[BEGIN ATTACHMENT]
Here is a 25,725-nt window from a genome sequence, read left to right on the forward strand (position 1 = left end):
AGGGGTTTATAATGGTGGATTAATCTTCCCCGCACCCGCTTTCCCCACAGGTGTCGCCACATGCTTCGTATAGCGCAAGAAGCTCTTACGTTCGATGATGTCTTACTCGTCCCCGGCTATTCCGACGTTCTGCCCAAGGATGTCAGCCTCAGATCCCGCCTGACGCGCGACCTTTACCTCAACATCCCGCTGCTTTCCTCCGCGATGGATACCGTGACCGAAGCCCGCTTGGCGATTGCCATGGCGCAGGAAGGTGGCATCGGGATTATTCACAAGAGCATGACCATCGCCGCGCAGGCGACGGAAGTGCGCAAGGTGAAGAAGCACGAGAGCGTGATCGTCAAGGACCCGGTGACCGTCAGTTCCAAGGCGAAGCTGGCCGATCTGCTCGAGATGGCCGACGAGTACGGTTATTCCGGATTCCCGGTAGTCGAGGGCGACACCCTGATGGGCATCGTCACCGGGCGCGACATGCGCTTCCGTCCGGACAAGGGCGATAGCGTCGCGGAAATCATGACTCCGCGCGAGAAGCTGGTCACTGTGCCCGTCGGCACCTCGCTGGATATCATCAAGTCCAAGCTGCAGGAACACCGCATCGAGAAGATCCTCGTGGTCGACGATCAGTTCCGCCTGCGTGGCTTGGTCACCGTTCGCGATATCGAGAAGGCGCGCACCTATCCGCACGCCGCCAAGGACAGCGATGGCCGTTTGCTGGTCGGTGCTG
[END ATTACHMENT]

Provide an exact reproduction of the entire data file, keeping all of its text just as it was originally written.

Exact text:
Here is a 25,725-nt window from a genome sequence, read left to right on the forward strand (position 1 = left end):
AGGGGTTTATAATGGTGGATTAATCTTCCCCGCACCCGCTTTCCCCACAGGTGTCGCCACATGCTTCGTATAGCGCAAGAAGCTCTTACGTTCGATGATGTCTTACTCGTCCCCGGCTATTCCGACGTTCTGCCCAAGGATGTCAGCCTCAGATCCCGCCTGACGCGCGACCTTTACCTCAACATCCCGCTGCTTTCCTCCGCGATGGATACCGTGACCGAAGCCCGCTTGGCGATTGCCATGGCGCAGGAAGGTGGCATCGGGATTATTCACAAGAGCATGACCATCGCCGCGCAGGCGACGGAAGTGCGCAAGGTGAAGAAGCACGAGAGCGTGATCGTCAAGGACCCGGTGACCGTCAGTTCCAAGGCGAAGCTGGCCGATCTGCTCGAGATGGCCGACGAGTACGGTTATTCCGGATTCCCGGTAGTCGAGGGCGACACCCTGATGGGCATCGTCACCGGGCGCGACATGCGCTTCCGTCCGGACAAGGGCGATAGCGTCGCGGAAATCATGACTCCGCGCGAGAAGCTGGTCACTGTGCCCGTCGGCACCTCGCTGGATATCATCAAGTCCAAGCTGCAGGAACACCGCATCGAGAAGATCCTCGTGGTCGACGATCAGTTCCGCCTGCGTGGCTTGGTCACCGTTCGCGATATCGAGAAGGCGCGCACCTATCCGCACGCCGCCAAGGACAGCGATGGCCGTTTGCTGGTCGGTGCTG